Are Company Share Buybacks Positive for Investors?
Warren Buffett, one of the wealthiest investors in the world, once said that Berkshire Hathaway (NYSE:BRKA) would only perform stock repurchases if they believe it represented an attractive use of the company’s money. He explained in a 1999 annual report, “At best, repurchases are likely to have only a very minor effect on the future rate of gain in our stock’s intrinsic value.” A new report reiterates Buffett’s point. Although many companies participate in buyback programs, they offer little or no increase in value for remaining shareholders.
Credit Suisse (NYSE:CS), a global financial services company with offices in 50 countries, recently concluded a multi-year study on S&P 500 companies conducting share repurchase programs. From 2004 through 2011, firms in the index spent $2.7 trillion on their own stock. However, only 180 of those companies were able to generate a return above a 7 percent cost of equity, with just 98 companies beating simple dollar cost averaging. Despite the notion that buybacks usually add shareholder value by reducing shares outstanding and boosting earnings per share, analyst David Zion writes in the report, “It looks like most of the buybacks by the S&P 500 over the past eight years have not yet added much value for remaining shareholders.” He later explains that “just because something is accretive to earnings doesn’t necessarily mean that it’s creating value for shareholders.”
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When deciding on whether or not a company’s share buyback program is money well spent, Credit Suisse suggests evaluating it as if you are purchasing shares in your own portfolio. “Treat the share buybacks as if the company were building positions in a portfolio, measure the returns on that portfolio over time (including dividends) and then compare the results to a relevant benchmark (ideally the cost of equity) to find out if value is being added or destroyed,” the report explains.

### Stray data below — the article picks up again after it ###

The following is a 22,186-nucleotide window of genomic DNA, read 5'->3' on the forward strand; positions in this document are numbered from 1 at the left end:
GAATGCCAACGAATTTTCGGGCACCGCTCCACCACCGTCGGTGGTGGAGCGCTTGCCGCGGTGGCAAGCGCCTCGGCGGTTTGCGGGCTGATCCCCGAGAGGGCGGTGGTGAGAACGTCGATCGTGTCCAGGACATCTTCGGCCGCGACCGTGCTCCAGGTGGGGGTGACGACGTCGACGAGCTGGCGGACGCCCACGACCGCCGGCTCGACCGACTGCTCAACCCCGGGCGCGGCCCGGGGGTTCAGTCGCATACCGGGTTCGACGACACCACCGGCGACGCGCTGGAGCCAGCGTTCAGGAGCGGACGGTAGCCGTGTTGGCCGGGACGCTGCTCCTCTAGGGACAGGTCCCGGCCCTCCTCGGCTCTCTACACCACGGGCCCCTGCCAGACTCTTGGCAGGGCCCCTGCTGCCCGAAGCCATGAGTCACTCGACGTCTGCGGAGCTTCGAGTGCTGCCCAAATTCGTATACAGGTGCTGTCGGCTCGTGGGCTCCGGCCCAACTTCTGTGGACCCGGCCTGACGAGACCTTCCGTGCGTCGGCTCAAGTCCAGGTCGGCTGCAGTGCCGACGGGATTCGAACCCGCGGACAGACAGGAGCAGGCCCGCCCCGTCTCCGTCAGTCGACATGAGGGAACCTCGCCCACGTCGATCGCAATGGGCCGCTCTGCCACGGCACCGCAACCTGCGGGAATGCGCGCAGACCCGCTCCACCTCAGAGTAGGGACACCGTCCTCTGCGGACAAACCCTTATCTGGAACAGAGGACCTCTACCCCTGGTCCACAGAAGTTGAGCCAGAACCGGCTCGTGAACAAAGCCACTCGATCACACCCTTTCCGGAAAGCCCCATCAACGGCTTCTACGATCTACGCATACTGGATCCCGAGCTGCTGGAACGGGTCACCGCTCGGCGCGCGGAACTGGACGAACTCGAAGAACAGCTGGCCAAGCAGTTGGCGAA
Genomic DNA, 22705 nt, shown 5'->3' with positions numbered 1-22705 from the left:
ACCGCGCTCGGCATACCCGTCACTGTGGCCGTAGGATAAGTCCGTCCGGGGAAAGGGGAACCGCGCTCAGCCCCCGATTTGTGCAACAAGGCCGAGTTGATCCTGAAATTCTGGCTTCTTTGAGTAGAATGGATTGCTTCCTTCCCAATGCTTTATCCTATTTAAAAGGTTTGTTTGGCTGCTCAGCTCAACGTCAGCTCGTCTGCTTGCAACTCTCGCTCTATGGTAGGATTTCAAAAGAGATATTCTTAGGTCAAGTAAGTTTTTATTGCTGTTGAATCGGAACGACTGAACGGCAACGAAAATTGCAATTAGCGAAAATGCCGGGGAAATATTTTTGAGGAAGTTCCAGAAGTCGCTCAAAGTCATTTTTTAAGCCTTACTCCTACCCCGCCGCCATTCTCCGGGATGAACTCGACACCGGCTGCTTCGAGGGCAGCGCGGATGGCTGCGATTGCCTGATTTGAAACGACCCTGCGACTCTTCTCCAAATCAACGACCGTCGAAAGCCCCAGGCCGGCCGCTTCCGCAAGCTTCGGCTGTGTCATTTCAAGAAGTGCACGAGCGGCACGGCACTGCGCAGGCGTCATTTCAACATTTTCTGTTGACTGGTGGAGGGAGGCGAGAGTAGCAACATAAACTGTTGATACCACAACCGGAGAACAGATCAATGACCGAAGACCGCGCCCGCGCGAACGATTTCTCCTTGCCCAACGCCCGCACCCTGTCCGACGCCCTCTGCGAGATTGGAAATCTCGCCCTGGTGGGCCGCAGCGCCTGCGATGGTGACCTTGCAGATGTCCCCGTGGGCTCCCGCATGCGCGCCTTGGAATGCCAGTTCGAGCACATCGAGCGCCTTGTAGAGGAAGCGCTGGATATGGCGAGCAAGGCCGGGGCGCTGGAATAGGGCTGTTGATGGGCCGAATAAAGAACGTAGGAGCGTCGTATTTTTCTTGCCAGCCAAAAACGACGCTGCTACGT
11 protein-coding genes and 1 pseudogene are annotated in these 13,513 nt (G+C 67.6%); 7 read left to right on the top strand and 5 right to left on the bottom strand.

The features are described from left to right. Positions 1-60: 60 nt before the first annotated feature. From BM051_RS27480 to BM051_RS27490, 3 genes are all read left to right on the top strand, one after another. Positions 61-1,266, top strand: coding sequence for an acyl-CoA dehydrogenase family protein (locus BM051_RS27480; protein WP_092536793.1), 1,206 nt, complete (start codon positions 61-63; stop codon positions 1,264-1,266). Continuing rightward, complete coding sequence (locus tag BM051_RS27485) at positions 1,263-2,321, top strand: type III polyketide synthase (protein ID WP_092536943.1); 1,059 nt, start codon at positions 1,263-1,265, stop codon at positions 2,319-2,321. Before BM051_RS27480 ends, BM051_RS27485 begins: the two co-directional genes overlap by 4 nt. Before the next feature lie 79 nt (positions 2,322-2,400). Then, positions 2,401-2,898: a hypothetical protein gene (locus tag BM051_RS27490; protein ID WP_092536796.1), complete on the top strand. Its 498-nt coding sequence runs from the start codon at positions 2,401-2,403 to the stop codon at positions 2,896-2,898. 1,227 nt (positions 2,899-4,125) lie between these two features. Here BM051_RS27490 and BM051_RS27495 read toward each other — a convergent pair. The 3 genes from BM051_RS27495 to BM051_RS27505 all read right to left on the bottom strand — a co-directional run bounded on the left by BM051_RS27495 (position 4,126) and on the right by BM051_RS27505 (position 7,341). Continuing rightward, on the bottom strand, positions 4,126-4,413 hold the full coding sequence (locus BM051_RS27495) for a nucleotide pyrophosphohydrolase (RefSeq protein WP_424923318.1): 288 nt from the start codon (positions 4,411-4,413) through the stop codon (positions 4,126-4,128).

Using data pulled together since 2004, Credit Suisse compiled the following list of the worst estimated annualized returns with more than $1 billion spent on buybacks from 2004-2011.
American International Group (NYSE:AIG) -51.7 percent
Citigroup (NYSE:C) -33.9 percent
Sprint Nextel (NYSE:S) -31.1 percent
Genworth Financial (NYSE:GNW) -29 percent
Hartford Financial Services (NYSE:HIG) -28.3 percent
Alcoa (NYSE:AA) -24.8 percent
Regions Financial (NYSE:RF) -23.8 percent
Bank of America (NYSE:BAC) -22.5 percent
Donnelley, R.R. & Sons (NASDAQ:RRD) -21.7 percent
Electronic Arts (NASDAQ:EA) -21.6 percent
Interestingly, the study found that several companies had the same problem as many individual investors, bad timing. Zion explains, “Instead of buy low sell high, it appears share buybacks ramp up when things are going well and stock prices are higher (when companies have ‘excess cash’ and there’s more dilution from stock based compensation), and are dialed down when times are tough and stock prices are lower.” In other words, the majority of companies also ignore Buffett’s advice of “Be fearful when others are greedy, and be greedy when others are fearful.”
On the positive, companies such as Dollar Tree (NASDAQ:DLTR), CF Industries Holdings (NYSE:CF) Visa (NYSE:V) and Ross Stores (NASDAQ:ROST) have all recognized annualized returns north of 30 percent with their buybacks. Furthermore, Credit Suisse notes that “Mr. Market is not always right” and “what looks like value-destroying share buybacks could really be value-adding if intrinsic value is eventually realized.”
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